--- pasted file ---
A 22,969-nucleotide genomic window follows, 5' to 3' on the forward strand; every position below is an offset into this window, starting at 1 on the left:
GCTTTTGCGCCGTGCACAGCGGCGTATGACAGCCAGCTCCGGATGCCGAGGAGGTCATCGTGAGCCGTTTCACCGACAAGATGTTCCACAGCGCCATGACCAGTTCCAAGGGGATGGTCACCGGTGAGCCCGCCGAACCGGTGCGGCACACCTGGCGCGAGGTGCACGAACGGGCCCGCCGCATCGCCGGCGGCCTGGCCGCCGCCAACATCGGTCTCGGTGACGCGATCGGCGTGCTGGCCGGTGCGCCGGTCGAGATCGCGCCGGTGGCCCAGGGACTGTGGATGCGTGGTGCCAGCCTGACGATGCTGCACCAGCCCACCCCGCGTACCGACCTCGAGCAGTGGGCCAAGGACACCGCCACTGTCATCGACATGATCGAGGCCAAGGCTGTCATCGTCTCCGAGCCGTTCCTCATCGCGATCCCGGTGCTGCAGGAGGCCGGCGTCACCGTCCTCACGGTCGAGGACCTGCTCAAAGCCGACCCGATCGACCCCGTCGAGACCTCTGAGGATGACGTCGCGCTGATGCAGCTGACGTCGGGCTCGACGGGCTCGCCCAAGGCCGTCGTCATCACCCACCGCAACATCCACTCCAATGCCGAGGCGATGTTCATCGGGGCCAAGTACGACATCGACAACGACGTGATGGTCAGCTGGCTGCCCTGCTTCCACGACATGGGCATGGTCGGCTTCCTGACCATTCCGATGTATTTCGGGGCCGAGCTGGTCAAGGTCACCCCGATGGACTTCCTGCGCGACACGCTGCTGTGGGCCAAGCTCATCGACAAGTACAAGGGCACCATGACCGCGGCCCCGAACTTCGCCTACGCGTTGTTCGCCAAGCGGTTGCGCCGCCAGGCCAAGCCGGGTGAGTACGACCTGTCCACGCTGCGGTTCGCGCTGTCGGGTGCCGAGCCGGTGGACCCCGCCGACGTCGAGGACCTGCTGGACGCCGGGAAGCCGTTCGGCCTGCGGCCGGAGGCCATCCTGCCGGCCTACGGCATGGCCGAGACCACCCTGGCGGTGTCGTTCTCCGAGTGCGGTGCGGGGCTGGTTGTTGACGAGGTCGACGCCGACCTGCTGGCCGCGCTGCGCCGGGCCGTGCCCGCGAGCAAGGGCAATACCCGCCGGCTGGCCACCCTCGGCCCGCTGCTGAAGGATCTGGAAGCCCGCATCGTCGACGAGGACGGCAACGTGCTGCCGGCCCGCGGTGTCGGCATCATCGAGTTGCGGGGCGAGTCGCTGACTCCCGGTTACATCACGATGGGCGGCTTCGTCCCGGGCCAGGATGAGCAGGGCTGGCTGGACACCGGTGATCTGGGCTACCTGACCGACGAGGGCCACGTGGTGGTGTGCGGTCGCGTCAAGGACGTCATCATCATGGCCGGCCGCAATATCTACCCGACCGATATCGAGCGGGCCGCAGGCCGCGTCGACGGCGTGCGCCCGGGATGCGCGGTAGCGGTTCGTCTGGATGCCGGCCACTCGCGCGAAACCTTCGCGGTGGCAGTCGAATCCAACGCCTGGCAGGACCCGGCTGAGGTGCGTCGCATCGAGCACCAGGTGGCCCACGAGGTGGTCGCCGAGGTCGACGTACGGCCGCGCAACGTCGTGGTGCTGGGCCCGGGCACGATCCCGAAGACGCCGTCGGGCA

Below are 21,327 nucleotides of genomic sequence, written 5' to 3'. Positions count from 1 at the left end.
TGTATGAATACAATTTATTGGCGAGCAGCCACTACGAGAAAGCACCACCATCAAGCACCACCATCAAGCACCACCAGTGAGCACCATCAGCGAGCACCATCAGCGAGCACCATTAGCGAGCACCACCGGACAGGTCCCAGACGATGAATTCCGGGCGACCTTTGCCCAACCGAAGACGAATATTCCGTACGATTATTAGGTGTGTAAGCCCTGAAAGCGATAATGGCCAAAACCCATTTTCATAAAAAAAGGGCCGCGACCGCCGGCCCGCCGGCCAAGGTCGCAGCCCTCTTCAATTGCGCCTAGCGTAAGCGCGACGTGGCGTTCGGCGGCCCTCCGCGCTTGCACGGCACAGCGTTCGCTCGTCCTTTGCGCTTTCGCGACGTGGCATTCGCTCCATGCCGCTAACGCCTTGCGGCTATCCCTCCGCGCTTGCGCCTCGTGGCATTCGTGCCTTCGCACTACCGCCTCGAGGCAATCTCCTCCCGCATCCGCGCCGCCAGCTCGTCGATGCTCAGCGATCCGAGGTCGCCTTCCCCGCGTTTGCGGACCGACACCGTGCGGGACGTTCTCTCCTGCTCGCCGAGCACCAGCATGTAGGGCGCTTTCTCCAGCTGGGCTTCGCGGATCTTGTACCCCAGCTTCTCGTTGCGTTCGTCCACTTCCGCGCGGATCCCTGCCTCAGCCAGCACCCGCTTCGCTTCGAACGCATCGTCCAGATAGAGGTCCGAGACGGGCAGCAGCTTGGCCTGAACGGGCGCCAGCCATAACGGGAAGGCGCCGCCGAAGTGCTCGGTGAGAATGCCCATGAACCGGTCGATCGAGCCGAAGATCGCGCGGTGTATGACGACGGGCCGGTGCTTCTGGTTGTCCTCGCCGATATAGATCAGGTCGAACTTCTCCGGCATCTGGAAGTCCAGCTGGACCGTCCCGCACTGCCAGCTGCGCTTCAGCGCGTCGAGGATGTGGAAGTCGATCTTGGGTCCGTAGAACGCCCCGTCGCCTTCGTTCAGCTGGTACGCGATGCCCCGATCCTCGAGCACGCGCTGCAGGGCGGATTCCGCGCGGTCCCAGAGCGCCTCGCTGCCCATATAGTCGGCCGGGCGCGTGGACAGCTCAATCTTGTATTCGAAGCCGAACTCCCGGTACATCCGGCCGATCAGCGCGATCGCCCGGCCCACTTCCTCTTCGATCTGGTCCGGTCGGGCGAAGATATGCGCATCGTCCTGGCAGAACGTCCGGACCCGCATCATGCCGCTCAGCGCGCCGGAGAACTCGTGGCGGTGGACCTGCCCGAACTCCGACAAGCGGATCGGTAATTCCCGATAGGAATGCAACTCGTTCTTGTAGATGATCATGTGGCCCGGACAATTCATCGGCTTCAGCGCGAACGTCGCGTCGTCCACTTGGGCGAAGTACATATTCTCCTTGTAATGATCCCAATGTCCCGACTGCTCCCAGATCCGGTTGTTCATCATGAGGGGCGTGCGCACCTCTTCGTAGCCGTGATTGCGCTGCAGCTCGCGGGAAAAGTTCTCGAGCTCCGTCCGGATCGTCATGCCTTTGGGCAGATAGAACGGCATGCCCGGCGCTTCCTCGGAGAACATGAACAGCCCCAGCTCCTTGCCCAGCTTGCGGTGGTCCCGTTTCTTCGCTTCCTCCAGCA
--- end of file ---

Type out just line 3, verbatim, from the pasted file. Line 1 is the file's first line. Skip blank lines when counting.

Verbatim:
Below are 21,327 nucleotides of genomic sequence, written 5' to 3'. Positions count from 1 at the left end.